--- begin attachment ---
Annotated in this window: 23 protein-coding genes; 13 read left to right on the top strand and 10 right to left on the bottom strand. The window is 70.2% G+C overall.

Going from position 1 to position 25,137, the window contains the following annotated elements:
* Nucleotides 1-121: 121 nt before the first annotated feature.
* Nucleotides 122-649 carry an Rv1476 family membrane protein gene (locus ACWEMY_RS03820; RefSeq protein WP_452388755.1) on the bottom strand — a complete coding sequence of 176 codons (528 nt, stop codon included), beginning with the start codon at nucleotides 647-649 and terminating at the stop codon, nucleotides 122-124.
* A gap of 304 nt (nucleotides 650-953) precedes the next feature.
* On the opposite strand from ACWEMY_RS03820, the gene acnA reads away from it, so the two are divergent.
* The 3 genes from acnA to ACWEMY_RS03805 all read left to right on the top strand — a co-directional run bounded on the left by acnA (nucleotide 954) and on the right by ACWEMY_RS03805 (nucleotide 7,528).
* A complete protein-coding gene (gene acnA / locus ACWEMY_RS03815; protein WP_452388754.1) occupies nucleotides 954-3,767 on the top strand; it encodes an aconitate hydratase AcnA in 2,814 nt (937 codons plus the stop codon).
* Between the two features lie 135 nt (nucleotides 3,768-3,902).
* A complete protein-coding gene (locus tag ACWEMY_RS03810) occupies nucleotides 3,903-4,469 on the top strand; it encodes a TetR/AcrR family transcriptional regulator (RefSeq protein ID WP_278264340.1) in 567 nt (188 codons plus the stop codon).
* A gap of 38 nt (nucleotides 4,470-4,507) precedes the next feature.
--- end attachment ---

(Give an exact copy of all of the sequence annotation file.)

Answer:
Annotated in this window: 23 protein-coding genes; 13 read left to right on the top strand and 10 right to left on the bottom strand. The window is 70.2% G+C overall.

Going from position 1 to position 25,137, the window contains the following annotated elements:
* Nucleotides 1-121: 121 nt before the first annotated feature.
* Nucleotides 122-649 carry an Rv1476 family membrane protein gene (locus ACWEMY_RS03820; RefSeq protein WP_452388755.1) on the bottom strand — a complete coding sequence of 176 codons (528 nt, stop codon included), beginning with the start codon at nucleotides 647-649 and terminating at the stop codon, nucleotides 122-124.
* A gap of 304 nt (nucleotides 650-953) precedes the next feature.
* On the opposite strand from ACWEMY_RS03820, the gene acnA reads away from it, so the two are divergent.
* The 3 genes from acnA to ACWEMY_RS03805 all read left to right on the top strand — a co-directional run bounded on the left by acnA (nucleotide 954) and on the right by ACWEMY_RS03805 (nucleotide 7,528).
* A complete protein-coding gene (gene acnA / locus ACWEMY_RS03815; protein WP_452388754.1) occupies nucleotides 954-3,767 on the top strand; it encodes an aconitate hydratase AcnA in 2,814 nt (937 codons plus the stop codon).
* Between the two features lie 135 nt (nucleotides 3,768-3,902).
* A complete protein-coding gene (locus tag ACWEMY_RS03810) occupies nucleotides 3,903-4,469 on the top strand; it encodes a TetR/AcrR family transcriptional regulator (RefSeq protein ID WP_278264340.1) in 567 nt (188 codons plus the stop codon).
* A gap of 38 nt (nucleotides 4,470-4,507) precedes the next feature.